What is it Really Like to Plan a Holiday With Flights Using Miles & Points

What is it Really Like to Plan a Holiday With Flights Using Miles & Points

December and January have been a busy few months for me in terms of holiday planning. I would say that on almost every day in the last 6 weeks or so I have done at least one (if not more) search for award availability! Which got me thinking about the whole holiday planning process when using miles & points.

So not only have I been trying to plan our next trip to Europe (well at least that's the current plan) but I have also been trying to help out some family members secure 'comfy' seats a little bit closer to the pointy end of the plane for a holiday they are planning later this year. This has given me a really interesting perspective on why most people probably dismiss using miles & points for premium cabin trave, quite frankly, it is actually pretty hard work! Now whilst I enjoy 'playing the game' to maximise my benefits from the system, I can certainly understand why people get frustrated and think it is impossible.

I have heard many times, something along the lines of

Frequent flyer points aren't an option, I searched for availability on day X and nothing showed up

To make this more complicated, as mentioned in my Introduction to Miles & Points in Australia, one of the easiest ways to grab great flights using points is to book them last minute, which many bloggers do and this gives people a false sense of how 'easy' it is to secure flights. But the reality is that most people can't drop everything with 7 days notice and go on a holiday.

With that in mind, I thought I would document some of the steps I have gone through to give you an idea what it is really like to plan a holiday using miles & points for the flights.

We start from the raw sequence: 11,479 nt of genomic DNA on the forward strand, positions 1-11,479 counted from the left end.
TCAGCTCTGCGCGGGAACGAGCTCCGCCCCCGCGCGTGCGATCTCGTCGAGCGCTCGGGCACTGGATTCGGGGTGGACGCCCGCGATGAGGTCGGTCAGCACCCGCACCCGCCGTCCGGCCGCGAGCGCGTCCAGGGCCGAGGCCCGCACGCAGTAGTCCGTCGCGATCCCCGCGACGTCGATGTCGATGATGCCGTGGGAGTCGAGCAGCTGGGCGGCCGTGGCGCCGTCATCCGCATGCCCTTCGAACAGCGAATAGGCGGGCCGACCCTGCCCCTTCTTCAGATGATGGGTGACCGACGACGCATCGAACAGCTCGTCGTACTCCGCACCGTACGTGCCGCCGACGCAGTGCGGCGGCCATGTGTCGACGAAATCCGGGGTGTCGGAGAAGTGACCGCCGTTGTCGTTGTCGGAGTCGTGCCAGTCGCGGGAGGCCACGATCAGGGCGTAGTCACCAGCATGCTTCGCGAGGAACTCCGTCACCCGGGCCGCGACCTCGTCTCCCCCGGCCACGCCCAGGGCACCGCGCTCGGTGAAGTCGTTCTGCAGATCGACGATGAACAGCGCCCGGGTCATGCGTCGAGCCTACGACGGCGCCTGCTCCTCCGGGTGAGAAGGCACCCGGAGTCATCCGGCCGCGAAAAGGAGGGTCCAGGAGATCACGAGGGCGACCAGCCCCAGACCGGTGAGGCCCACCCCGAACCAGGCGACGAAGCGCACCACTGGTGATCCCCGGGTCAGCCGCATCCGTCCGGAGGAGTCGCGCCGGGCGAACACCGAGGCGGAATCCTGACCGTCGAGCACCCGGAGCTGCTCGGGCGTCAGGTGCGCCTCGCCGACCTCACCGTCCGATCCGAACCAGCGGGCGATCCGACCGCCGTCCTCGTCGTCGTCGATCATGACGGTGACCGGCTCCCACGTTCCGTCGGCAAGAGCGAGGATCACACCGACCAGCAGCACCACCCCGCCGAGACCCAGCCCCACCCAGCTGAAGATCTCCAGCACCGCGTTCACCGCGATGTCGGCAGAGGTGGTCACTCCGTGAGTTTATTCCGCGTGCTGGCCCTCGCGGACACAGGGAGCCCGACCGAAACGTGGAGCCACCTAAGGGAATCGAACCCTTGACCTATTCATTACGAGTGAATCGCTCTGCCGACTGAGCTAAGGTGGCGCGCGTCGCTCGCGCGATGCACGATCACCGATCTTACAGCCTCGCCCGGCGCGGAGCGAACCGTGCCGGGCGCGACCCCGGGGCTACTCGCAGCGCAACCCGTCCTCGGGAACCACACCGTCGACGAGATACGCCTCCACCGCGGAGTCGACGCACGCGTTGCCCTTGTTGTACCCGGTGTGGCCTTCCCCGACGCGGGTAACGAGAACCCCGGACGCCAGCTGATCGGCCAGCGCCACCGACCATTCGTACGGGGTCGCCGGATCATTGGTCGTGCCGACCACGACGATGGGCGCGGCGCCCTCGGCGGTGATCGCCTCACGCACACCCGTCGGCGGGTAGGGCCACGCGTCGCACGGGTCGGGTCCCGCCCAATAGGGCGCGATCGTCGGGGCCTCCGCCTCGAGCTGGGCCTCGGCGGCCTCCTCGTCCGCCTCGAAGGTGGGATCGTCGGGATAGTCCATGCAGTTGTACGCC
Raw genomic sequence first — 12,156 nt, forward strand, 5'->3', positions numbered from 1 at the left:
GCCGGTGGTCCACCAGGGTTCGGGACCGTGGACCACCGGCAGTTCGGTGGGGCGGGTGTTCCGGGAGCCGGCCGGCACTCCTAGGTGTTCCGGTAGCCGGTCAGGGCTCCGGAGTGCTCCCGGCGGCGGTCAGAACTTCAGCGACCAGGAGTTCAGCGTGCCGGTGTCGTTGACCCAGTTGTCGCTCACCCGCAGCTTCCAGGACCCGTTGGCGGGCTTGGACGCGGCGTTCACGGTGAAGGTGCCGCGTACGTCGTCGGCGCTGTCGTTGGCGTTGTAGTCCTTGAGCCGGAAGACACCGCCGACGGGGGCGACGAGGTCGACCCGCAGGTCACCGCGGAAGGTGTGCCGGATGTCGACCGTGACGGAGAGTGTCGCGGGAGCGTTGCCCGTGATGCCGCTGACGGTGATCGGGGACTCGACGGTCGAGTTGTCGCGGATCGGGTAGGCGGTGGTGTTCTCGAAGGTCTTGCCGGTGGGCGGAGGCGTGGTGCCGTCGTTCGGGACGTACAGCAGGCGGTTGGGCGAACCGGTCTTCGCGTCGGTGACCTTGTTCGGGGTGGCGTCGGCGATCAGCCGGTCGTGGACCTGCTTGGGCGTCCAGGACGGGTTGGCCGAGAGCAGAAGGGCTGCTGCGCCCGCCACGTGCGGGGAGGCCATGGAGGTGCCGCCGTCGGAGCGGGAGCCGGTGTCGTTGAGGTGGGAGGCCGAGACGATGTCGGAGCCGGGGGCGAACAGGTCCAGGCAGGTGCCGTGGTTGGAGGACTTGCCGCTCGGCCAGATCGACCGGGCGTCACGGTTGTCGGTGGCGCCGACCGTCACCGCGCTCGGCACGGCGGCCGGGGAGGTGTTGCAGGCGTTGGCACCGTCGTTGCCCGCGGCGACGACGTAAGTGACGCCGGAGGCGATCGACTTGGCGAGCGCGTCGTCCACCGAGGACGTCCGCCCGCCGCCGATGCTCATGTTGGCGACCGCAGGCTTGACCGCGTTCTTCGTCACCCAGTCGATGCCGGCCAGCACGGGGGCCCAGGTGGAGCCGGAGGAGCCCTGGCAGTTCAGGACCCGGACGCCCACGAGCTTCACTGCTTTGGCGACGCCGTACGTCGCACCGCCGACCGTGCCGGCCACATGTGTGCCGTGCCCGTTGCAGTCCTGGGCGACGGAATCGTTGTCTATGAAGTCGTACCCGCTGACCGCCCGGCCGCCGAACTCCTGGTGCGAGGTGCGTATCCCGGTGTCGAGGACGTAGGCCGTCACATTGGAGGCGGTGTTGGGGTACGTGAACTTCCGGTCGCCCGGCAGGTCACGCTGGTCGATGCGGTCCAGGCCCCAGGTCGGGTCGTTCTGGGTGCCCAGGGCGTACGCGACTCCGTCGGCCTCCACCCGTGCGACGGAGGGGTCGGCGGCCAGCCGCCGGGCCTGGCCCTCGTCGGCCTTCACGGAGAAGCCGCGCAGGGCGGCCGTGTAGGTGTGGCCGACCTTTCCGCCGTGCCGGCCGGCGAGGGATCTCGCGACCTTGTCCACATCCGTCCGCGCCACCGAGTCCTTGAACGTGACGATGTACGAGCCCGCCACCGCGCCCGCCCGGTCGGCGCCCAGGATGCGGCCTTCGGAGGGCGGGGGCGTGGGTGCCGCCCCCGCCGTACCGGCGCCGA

For people starting out trying to use miles & points for a holiday it is pretty common to come across issues like;

  1. Absolutely no availability
  2. Confusion between different FF programs and where to credit points from flexible banking programs like AMEX and Nab Rewards
  3. Stuck with one miles & points currency that seems useless
  4. Complex routing issues (What are airport codes?, How many miles is it between Sydney and London?, What band does it sit in?, Are stopovers included?)
  5. Confusion between true award seats and points + pay scams schemes
  6. Unsure how to use partner airlines
  7. Unfamiliar with buying miles to get cheap premium cabin travel

The list goes on but you get the point. This post isn't going to try and answer all of those questions (although maybe I will try and cover them off in the future) but rather I wanted to cover off how I approach the problem of booking holiday travel with Miles & Points. But what I would say is that in all scenarios, booking award flights is all about persistence, you need to search and then search again as often as you can.

The Two Ways To Plan

So in general when it comes to using miles & points I think there are two ways that planning can occur. As mentioned above, over the last few weeks I have been working on holiday planning for both myself and some family members and interestingly each particular holiday has fallen into one of the options below.

Option 1 - It is all about the flights

This is how I like to plan, it is certainly not for everybody as you need to be very flexible and your options are somewhat decided for you. But essentially the idea here is you plan your entire trip around what flights are available and what points you have.

The benefits of this option;